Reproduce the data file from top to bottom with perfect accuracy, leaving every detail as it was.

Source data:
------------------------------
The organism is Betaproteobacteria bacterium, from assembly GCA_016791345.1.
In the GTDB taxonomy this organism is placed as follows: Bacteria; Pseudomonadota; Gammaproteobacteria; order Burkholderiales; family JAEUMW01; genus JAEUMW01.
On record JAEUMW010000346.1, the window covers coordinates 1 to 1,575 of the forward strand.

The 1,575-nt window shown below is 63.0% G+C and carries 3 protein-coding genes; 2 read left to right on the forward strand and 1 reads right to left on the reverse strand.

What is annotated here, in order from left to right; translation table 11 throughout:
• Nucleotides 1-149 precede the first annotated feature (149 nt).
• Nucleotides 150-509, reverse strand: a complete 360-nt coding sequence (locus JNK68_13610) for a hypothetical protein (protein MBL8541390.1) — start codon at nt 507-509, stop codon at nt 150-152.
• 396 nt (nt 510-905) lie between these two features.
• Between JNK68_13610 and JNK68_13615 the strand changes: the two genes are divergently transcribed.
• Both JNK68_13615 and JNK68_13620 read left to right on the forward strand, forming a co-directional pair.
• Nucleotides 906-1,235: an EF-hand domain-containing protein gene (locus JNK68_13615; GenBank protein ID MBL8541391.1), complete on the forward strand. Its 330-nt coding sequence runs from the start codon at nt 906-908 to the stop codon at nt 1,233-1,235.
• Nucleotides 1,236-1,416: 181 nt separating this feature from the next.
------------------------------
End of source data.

The organism is Betaproteobacteria bacterium, from assembly GCA_016791345.1.
In the GTDB taxonomy this organism is placed as follows: Bacteria; Pseudomonadota; Gammaproteobacteria; order Burkholderiales; family JAEUMW01; genus JAEUMW01.
On record JAEUMW010000346.1, the window covers coordinates 1 to 1,575 of the forward strand.

The 1,575-nt window shown below is 63.0% G+C and carries 3 protein-coding genes; 2 read left to right on the forward strand and 1 reads right to left on the reverse strand.

What is annotated here, in order from left to right; translation table 11 throughout:
• Nucleotides 1-149 precede the first annotated feature (149 nt).
• Nucleotides 150-509, reverse strand: a complete 360-nt coding sequence (locus JNK68_13610) for a hypothetical protein (protein MBL8541390.1) — start codon at nt 507-509, stop codon at nt 150-152.
• 396 nt (nt 510-905) lie between these two features.
• Between JNK68_13610 and JNK68_13615 the strand changes: the two genes are divergently transcribed.
• Both JNK68_13615 and JNK68_13620 read left to right on the forward strand, forming a co-directional pair.
• Nucleotides 906-1,235: an EF-hand domain-containing protein gene (locus JNK68_13615; GenBank protein ID MBL8541391.1), complete on the forward strand. Its 330-nt coding sequence runs from the start codon at nt 906-908 to the stop codon at nt 1,233-1,235.
• Nucleotides 1,236-1,416: 181 nt separating this feature from the next.